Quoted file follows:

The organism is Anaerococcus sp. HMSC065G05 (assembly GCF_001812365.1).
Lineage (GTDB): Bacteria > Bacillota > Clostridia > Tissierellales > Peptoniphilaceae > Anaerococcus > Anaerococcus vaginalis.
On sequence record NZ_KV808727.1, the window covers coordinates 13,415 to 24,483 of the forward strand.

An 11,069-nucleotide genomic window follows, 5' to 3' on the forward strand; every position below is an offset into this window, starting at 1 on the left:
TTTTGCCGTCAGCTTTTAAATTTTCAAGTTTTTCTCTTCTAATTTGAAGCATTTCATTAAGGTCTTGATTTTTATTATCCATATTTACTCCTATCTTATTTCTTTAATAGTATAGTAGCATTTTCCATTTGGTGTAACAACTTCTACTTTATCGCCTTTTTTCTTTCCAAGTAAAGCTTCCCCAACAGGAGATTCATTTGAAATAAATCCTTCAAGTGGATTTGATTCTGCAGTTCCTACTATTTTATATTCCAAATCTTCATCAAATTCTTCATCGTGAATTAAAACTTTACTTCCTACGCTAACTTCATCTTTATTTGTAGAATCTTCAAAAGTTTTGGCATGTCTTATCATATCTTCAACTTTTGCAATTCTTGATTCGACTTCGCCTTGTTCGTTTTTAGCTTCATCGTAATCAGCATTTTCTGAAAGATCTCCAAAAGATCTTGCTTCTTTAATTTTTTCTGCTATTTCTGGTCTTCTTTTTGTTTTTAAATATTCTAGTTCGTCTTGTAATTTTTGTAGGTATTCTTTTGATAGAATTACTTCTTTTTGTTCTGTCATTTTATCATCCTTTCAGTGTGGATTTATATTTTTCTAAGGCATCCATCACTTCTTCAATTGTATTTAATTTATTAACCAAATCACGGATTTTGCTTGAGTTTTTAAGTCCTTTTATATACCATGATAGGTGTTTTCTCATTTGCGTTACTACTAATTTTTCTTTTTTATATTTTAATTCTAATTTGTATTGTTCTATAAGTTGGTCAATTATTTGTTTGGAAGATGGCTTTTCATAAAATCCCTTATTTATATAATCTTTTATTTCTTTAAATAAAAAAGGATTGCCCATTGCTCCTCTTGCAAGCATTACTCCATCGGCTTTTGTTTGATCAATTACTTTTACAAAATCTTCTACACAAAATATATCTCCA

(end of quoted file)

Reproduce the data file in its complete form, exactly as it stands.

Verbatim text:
The organism is Anaerococcus sp. HMSC065G05 (assembly GCF_001812365.1).
Lineage (GTDB): Bacteria > Bacillota > Clostridia > Tissierellales > Peptoniphilaceae > Anaerococcus > Anaerococcus vaginalis.
On sequence record NZ_KV808727.1, the window covers coordinates 13,415 to 24,483 of the forward strand.

An 11,069-nucleotide genomic window follows, 5' to 3' on the forward strand; every position below is an offset into this window, starting at 1 on the left:
TTTTGCCGTCAGCTTTTAAATTTTCAAGTTTTTCTCTTCTAATTTGAAGCATTTCATTAAGGTCTTGATTTTTATTATCCATATTTACTCCTATCTTATTTCTTTAATAGTATAGTAGCATTTTCCATTTGGTGTAACAACTTCTACTTTATCGCCTTTTTTCTTTCCAAGTAAAGCTTCCCCAACAGGAGATTCATTTGAAATAAATCCTTCAAGTGGATTTGATTCTGCAGTTCCTACTATTTTATATTCCAAATCTTCATCAAATTCTTCATCGTGAATTAAAACTTTACTTCCTACGCTAACTTCATCTTTATTTGTAGAATCTTCAAAAGTTTTGGCATGTCTTATCATATCTTCAACTTTTGCAATTCTTGATTCGACTTCGCCTTGTTCGTTTTTAGCTTCATCGTAATCAGCATTTTCTGAAAGATCTCCAAAAGATCTTGCTTCTTTAATTTTTTCTGCTATTTCTGGTCTTCTTTTTGTTTTTAAATATTCTAGTTCGTCTTGTAATTTTTGTAGGTATTCTTTTGATAGAATTACTTCTTTTTGTTCTGTCATTTTATCATCCTTTCAGTGTGGATTTATATTTTTCTAAGGCATCCATCACTTCTTCAATTGTATTTAATTTATTAACCAAATCACGGATTTTGCTTGAGTTTTTAAGTCCTTTTATATACCATGATAGGTGTTTTCTCATTTGCGTTACTACTAATTTTTCTTTTTTATATTTTAATTCTAATTTGTATTGTTCTATAAGTTGGTCAATTATTTGTTTGGAAGATGGCTTTTCATAAAATCCCTTATTTATATAATCTTTTATTTCTTTAAATAAAAAAGGATTGCCCATTGCTCCTCTTGCAAGCATTACTCCATCGGCTTTTGTTTGATCAATTACTTTTACAAAATCTTCTACACAAAATATATCTCCA